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Plastic bags: A debate today on Radio Times

Guests will include a plastic bag manufacturer and recycler, and an advocate for a plastic bag fee and

What to do about plastic bags.....

Charge a fee? Encourage more recycling? Ban them? Keep things as they are?

If you're interested in the issue, tune in to WHYY-FM at 11 a.m. today, for a thorough discussion on Radio Times.

Guests will include Logan Welde of the Clean Air Council, who has been working with green blogger Julie Hancher. Both have been advocating for a fee -- they call it an "upfront bag fee" because they say grocers embed the cost of all the single-use plastic bags in the cost of the grocers. See what they've been up to recently by visiting Hancher's Green Philly blog.

Also on the the show will be Anna Quinn, who will talk about the Philadelphia Farmer's Market efforts to discourage the use of plastic bags -- by handing out 800 donated reusable bags.

Below are two letters to city council. The first is from Welde and Hancher, the second from Rozenski.


Dear City Council,

I am writing to address an important issue that affects Philadelphians of various socioeconomic levels, ethnicities and backgrounds: Plastic bags.

Plastic bags are durable, waterproof & can carry 1,000 times their own weight. You will hear many people say that plastic bags are a convenient, necessary part of modern life. This may have been the case when they were first introduced in grocery checkout lines in 1976. But in the last 37 years, we have learned this convenience comes with a dire price.

Take a walk down any Philadelphia street – plastic bags litter the streets, get caught in trees and clog storm water drains.

Plastic bags will never decompose. They photodegrade instead of biodegrade, which means they break into tiny, tiny pieces and stay in our atmosphere forever. Fish ingest these plastic fragments, mistaking them for plankton. That fish you just ate for dinner? It comes with a side of plastic. Appetizing, right?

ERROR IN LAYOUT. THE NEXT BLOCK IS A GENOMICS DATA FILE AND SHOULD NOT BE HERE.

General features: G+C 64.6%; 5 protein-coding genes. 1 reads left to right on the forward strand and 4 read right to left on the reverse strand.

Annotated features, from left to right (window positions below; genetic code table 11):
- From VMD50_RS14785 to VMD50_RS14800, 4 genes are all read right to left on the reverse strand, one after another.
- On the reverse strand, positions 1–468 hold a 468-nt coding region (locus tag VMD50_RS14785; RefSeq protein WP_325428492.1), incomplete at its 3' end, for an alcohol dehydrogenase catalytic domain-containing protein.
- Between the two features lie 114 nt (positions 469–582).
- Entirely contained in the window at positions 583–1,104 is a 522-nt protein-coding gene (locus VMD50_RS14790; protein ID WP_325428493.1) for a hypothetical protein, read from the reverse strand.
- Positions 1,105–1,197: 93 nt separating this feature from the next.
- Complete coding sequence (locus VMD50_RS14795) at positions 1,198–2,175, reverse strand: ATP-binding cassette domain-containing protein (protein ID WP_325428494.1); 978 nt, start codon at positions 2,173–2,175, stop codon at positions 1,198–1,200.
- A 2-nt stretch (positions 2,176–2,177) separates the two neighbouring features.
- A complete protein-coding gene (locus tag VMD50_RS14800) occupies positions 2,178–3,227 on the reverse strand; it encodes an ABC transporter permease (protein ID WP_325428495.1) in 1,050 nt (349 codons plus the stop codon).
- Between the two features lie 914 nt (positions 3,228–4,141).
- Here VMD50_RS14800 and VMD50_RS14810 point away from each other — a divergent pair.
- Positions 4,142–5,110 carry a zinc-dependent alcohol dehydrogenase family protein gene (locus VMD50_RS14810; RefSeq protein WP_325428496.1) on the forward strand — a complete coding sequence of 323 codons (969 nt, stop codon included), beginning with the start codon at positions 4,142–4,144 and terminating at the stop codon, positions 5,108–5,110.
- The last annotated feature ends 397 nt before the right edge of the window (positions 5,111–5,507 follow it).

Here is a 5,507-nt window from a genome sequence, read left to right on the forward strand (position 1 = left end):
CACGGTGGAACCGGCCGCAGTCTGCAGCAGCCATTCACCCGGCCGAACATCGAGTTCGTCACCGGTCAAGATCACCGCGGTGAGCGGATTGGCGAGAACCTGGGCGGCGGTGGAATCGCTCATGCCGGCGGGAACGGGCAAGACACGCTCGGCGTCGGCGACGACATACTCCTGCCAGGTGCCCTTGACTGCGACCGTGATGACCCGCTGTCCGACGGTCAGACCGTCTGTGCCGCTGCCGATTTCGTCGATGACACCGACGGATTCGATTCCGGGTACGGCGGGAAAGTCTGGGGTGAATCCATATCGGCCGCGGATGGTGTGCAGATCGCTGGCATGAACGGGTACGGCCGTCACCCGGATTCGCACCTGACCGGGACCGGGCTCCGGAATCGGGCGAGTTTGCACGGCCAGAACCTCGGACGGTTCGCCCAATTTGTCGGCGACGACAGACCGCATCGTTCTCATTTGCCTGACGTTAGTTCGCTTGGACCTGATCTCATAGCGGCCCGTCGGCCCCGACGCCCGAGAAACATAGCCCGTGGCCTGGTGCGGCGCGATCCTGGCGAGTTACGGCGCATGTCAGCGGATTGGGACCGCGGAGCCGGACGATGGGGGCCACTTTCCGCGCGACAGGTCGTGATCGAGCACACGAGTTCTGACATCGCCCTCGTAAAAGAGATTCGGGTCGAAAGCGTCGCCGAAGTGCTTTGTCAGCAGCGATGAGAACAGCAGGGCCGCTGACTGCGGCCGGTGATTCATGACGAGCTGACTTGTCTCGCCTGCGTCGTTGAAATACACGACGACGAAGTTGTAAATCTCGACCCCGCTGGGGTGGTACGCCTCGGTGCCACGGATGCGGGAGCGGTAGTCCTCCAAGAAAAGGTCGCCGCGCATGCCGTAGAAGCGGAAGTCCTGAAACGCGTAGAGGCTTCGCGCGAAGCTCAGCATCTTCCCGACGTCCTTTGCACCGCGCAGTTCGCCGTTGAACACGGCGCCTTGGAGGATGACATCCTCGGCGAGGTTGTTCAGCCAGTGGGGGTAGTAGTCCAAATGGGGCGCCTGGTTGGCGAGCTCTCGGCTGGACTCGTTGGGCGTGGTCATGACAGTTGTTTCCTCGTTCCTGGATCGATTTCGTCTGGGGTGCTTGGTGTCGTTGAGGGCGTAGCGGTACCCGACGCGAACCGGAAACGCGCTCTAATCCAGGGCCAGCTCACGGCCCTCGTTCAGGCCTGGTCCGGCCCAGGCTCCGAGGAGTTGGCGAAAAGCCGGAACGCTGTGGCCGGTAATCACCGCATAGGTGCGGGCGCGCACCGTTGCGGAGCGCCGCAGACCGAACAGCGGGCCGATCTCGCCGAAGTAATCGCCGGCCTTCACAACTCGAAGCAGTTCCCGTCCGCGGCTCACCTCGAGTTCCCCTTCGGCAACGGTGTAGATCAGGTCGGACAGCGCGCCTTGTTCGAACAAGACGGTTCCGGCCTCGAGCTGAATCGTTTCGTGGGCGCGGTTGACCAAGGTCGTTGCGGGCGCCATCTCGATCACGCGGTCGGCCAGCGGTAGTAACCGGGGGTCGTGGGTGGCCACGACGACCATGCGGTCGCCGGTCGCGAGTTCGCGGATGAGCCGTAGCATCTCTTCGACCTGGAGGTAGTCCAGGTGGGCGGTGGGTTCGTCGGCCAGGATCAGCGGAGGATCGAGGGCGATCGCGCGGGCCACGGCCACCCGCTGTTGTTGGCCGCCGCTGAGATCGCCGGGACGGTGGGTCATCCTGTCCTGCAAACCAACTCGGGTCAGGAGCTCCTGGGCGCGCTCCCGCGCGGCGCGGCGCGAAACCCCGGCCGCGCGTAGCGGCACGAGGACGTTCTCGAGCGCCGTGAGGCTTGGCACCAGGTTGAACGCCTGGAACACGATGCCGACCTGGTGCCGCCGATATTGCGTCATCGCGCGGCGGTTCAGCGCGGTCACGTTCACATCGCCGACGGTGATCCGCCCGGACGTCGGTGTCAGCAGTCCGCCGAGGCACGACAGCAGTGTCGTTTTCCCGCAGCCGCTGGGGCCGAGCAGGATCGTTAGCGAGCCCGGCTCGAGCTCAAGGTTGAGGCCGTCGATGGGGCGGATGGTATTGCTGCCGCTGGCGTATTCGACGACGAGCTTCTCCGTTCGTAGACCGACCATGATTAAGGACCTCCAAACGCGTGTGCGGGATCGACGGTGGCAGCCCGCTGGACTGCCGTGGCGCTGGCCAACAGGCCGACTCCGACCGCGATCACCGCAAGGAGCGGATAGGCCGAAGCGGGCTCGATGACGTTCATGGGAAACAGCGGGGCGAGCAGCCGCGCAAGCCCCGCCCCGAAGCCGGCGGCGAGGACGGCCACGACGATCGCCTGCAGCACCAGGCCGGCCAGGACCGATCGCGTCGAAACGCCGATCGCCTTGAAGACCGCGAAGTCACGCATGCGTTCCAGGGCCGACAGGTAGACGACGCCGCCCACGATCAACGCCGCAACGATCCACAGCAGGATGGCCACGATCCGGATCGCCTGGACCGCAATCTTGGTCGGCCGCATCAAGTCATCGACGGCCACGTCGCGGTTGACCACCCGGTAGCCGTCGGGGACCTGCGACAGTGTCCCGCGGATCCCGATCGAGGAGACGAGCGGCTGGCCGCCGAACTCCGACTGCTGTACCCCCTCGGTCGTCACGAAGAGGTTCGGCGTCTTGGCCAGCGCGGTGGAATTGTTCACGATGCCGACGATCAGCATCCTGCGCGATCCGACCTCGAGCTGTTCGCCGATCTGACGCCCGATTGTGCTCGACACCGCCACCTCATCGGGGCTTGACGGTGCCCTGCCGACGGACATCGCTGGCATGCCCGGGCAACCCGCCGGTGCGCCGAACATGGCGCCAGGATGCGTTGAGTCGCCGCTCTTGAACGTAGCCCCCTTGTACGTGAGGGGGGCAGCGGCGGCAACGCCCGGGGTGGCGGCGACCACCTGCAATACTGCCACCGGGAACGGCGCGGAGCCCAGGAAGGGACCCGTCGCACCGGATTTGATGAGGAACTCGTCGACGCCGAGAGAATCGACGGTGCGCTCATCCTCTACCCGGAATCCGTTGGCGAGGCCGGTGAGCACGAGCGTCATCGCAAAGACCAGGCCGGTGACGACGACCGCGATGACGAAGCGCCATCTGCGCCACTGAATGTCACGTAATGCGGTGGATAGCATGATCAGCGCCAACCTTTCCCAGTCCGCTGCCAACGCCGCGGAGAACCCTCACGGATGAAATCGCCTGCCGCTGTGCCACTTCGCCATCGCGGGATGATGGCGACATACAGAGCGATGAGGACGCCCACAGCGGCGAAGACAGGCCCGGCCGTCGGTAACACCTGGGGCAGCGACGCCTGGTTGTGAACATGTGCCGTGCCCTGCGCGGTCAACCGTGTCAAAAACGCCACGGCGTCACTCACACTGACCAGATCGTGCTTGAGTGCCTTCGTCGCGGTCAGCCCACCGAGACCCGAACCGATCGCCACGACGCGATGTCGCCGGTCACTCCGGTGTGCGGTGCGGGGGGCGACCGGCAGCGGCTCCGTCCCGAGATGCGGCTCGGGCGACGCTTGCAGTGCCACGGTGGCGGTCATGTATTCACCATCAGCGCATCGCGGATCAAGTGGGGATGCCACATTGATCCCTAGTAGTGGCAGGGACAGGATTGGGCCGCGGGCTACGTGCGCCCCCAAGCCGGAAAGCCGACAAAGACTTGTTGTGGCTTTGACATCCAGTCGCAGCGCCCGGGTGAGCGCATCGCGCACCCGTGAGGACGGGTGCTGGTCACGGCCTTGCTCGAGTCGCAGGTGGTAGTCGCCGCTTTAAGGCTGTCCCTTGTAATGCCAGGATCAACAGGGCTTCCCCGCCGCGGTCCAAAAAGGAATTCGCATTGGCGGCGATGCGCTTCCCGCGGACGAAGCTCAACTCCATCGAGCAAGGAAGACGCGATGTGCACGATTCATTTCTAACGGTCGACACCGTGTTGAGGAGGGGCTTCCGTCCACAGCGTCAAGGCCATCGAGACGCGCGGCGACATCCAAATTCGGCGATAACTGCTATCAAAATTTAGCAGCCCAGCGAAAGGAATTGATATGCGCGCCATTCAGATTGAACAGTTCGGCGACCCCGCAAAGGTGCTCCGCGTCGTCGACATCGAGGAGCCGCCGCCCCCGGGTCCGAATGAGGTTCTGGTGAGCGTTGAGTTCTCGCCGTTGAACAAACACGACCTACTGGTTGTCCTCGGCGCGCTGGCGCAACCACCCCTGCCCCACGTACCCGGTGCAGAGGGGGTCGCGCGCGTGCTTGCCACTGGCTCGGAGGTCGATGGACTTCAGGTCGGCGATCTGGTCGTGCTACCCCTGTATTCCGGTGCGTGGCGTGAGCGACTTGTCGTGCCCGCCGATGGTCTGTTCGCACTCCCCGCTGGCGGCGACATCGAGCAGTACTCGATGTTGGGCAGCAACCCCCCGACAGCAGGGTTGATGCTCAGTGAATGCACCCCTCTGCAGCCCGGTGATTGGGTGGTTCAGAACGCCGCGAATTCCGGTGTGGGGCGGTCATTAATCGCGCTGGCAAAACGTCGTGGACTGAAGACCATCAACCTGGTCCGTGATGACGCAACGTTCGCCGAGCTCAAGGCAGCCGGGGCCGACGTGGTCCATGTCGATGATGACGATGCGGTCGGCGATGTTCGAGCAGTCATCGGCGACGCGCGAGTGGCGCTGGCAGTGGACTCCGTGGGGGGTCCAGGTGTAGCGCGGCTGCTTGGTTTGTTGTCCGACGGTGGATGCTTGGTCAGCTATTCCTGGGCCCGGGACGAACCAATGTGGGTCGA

Philadelphia is not next to an ocean, but the Delaware River flows into the Delaware Bay, where it enters the Atlantic Ocean. When plastic bags get caught in our sewer drains and rivers they are either removed using taxpayer dollars, or continue their course into the Atlantic Ocean.

Guess what gets caught in the water skimmers and in the recycling centers, although they are not allowed in single stream recycling by city law. You guessed it: plastic bags.

You may be aware that some grocery stores offer plastic bag 'recycling' programs. However, only one to four percent of plastic bags are captured in these recycling programs. And, it does not reduce the number of plastic bags that each Philadelphian uses each year: over 335/person on average. That adds up to 518 million plastic bags total in Philadelphia alone.

What will the plastic bag program do for Philadelphia? Save millions of plastic bags from streets, waterways and landfills. Save taxpayers money ($.17 per plastic bag) from cleaning the bags from our waterways and streets. Cut down on grocery and shopping prices. Think those plastic bags are free at the checkout counter? While many Philadelphians argue that free plastic bags received at grocery stores can be used for domestic purposes, each shopper still pays for plastic bags because retailers embed the cost in our supermarket bills.

Mayor Nutter boldly declared in 2008 that he wants Philadelphia to be the greenest city in America. However, single-use bag legislation was introduced in 2007 and 2009 and failed both times due to industry lobbyists. Without legislators taking bold actions, it won't happen. Will City Council finally take action in 2013?

On an even more important note, with plastic bag legislation we can allocate the money collected through single-use bag fees to help fund the Philadelphia Public School System. The program can also provide free or cheap reusable bags to those who need them.

We need to take action now to pave a thriving city for our future Philadelphians. I'm urging you, City Council, to take action and implement plastic bag legislation, like many of your constituents.


Julie M. Hancher, Founder & President, Green Philly Blog

Logan Welde, Staff Attorney, Clean Air Council


Dear Councilmembers:

Hilex Poly has produced one of the most important innovations in recycling in recent memory: the ability to reduce the need for virgin material through closed-loop recycling. The companies within the